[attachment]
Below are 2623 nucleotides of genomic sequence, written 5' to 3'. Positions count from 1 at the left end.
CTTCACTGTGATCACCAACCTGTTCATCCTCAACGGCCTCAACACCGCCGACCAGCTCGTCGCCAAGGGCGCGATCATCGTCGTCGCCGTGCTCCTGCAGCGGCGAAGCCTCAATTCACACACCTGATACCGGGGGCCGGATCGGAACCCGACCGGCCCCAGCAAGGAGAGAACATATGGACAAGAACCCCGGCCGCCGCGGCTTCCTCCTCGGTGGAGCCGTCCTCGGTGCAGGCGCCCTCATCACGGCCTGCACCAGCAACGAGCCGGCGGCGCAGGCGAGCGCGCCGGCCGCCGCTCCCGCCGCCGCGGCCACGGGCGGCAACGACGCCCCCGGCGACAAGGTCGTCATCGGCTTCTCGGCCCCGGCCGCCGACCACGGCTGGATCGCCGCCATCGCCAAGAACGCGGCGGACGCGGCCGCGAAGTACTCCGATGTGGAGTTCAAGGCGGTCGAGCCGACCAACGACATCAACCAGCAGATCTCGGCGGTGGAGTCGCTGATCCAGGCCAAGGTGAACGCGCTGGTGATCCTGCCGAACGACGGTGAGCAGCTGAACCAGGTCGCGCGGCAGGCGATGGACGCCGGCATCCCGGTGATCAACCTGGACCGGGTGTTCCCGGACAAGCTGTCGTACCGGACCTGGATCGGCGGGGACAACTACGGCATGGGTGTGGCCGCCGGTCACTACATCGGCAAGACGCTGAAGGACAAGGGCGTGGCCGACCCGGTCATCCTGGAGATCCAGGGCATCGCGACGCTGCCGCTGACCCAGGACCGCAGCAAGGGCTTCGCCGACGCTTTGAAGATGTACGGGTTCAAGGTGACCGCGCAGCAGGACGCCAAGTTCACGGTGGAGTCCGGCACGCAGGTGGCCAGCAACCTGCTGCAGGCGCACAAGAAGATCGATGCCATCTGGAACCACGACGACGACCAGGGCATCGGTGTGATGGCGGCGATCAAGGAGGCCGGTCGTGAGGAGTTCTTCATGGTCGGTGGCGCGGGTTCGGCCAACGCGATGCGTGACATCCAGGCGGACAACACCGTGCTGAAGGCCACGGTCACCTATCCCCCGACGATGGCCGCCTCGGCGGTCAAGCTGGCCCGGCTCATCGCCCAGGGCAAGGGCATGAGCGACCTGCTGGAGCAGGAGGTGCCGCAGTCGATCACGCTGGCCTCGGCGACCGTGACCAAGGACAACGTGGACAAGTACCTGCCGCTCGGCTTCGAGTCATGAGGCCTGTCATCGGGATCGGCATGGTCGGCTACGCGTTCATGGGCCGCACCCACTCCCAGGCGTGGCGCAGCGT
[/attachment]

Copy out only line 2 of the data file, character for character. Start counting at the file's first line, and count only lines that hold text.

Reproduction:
CTTCACTGTGATCACCAACCTGTTCATCCTCAACGGCCTCAACACCGCCGACCAGCTCGTCGCCAAGGGCGCGATCATCGTCGTCGCCGTGCTCCTGCAGCGGCGAAGCCTCAATTCACACACCTGATACCGGGGGCCGGATCGGAACCCGACCGGCCCCAGCAAGGAGAGAACATATGGACAAGAACCCCGGCCGCCGCGGCTTCCTCCTCGGTGGAGCCGTCCTCGGTGCAGGCGCCCTCATCACGGCCTGCACCAGCAACGAGCCGGCGGCGCAGGCGAGCGCGCCGGCCGCCGCTCCCGCCGCCGCGGCCACGGGCGGCAACGACGCCCCCGGCGACAAGGTCGTCATCGGCTTCTCGGCCCCGGCCGCCGACCACGGCTGGATCGCCGCCATCGCCAAGAACGCGGCGGACGCGGCCGCGAAGTACTCCGATGTGGAGTTCAAGGCGGTCGAGCCGACCAACGACATCAACCAGCAGATCTCGGCGGTGGAGTCGCTGATCCAGGCCAAGGTGAACGCGCTGGTGATCCTGCCGAACGACGGTGAGCAGCTGAACCAGGTCGCGCGGCAGGCGATGGACGCCGGCATCCCGGTGATCAACCTGGACCGGGTGTTCCCGGACAAGCTGTCGTACCGGACCTGGATCGGCGGGGACAACTACGGCATGGGTGTGGCCGCCGGTCACTACATCGGCAAGACGCTGAAGGACAAGGGCGTGGCCGACCCGGTCATCCTGGAGATCCAGGGCATCGCGACGCTGCCGCTGACCCAGGACCGCAGCAAGGGCTTCGCCGACGCTTTGAAGATGTACGGGTTCAAGGTGACCGCGCAGCAGGACGCCAAGTTCACGGTGGAGTCCGGCACGCAGGTGGCCAGCAACCTGCTGCAGGCGCACAAGAAGATCGATGCCATCTGGAACCACGACGACGACCAGGGCATCGGTGTGATGGCGGCGATCAAGGAGGCCGGTCGTGAGGAGTTCTTCATGGTCGGTGGCGCGGGTTCGGCCAACGCGATGCGTGACATCCAGGCGGACAACACCGTGCTGAAGGCCACGGTCACCTATCCCCCGACGATGGCCGCCTCGGCGGTCAAGCTGGCCCGGCTCATCGCCCAGGGCAAGGGCATGAGCGACCTGCTGGAGCAGGAGGTGCCGCAGTCGATCACGCTGGCCTCGGCGACCGTGACCAAGGACAACGTGGACAAGTACCTGCCGCTCGGCTTCGAGTCATGAGGCCTGTCATCGGGATCGGCATGGTCGGCTACGCGTTCATGGGCCGCACCCACTCCCAGGCGTGGCGCAGCGT